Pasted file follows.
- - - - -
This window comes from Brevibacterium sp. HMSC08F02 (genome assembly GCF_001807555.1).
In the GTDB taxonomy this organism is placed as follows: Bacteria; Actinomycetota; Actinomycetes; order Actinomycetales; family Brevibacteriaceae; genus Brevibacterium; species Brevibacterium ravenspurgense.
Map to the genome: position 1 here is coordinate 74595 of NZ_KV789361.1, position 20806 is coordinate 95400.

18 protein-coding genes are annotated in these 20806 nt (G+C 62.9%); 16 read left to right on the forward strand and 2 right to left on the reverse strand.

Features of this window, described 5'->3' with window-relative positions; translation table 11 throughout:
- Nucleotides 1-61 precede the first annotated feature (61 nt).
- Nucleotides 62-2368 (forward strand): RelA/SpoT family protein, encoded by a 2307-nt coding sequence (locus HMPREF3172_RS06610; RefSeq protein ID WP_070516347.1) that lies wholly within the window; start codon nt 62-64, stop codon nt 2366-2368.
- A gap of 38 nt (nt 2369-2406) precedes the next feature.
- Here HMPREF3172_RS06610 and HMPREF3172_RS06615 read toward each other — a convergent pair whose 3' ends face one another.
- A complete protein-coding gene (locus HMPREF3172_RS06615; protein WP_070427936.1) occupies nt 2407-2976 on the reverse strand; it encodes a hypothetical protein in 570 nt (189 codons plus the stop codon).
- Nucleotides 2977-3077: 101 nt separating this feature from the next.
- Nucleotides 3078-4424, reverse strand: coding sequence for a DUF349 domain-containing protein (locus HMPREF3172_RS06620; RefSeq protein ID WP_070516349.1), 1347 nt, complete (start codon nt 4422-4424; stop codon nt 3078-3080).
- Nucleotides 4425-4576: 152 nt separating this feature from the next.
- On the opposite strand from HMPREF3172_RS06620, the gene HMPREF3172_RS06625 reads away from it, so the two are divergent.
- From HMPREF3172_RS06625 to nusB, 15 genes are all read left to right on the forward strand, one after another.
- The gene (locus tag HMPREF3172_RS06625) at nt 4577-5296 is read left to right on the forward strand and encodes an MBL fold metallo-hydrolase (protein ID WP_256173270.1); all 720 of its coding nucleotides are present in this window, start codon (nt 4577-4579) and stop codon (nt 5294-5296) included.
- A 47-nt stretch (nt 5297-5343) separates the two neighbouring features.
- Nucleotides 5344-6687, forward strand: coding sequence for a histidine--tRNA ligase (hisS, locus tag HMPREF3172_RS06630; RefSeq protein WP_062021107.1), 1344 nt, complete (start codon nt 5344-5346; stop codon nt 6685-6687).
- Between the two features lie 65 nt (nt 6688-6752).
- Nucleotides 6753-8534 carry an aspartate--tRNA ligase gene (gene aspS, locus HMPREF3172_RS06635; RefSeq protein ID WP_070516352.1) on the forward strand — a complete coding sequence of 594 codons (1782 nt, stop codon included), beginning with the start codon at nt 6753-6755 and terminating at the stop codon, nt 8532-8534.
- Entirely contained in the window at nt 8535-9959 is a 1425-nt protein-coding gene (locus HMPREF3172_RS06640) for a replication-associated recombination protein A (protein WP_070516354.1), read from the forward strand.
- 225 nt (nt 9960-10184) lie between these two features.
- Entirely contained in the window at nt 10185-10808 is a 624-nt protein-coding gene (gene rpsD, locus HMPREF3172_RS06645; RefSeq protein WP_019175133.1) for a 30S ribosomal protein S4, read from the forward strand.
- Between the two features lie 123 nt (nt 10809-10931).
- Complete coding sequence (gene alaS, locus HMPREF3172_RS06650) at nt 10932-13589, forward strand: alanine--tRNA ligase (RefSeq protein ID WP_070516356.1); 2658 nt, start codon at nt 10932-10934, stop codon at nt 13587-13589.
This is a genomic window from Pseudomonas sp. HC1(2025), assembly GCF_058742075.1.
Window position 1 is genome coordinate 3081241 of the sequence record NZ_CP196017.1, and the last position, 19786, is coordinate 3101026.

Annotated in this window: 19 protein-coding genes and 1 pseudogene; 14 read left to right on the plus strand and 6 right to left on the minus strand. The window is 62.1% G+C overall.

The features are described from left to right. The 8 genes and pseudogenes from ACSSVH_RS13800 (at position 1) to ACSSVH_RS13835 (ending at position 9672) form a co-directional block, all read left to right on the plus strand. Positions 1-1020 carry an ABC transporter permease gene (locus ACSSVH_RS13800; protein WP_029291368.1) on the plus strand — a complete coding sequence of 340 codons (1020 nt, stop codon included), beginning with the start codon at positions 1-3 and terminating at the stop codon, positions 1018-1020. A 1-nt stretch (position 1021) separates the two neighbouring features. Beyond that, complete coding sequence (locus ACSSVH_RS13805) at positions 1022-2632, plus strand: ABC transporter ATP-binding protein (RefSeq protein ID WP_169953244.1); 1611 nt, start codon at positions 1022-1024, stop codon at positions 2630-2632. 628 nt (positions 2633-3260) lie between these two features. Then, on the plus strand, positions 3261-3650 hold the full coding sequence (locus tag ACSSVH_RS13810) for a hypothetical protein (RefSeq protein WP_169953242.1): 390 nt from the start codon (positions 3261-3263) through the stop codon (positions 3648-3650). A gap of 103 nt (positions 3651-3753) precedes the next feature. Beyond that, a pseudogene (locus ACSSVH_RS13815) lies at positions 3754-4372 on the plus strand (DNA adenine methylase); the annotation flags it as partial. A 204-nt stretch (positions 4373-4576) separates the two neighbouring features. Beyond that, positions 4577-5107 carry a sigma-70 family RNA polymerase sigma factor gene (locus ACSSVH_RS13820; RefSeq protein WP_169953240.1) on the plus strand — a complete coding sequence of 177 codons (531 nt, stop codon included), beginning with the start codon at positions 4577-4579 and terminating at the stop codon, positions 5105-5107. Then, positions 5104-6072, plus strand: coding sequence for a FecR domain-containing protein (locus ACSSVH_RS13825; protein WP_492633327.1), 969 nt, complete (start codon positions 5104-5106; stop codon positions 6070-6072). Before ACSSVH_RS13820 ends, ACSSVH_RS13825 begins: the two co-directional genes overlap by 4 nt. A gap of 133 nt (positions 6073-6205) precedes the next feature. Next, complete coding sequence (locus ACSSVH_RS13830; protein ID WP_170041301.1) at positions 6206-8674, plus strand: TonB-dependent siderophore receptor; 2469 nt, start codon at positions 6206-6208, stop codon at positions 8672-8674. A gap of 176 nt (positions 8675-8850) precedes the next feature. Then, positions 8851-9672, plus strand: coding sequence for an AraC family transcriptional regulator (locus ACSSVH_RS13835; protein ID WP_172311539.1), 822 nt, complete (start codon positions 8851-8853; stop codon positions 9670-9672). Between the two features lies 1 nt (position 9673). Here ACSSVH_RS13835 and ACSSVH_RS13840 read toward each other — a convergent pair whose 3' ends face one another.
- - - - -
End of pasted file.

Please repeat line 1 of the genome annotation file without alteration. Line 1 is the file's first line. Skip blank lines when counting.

This window comes from Brevibacterium sp. HMSC08F02 (genome assembly GCF_001807555.1).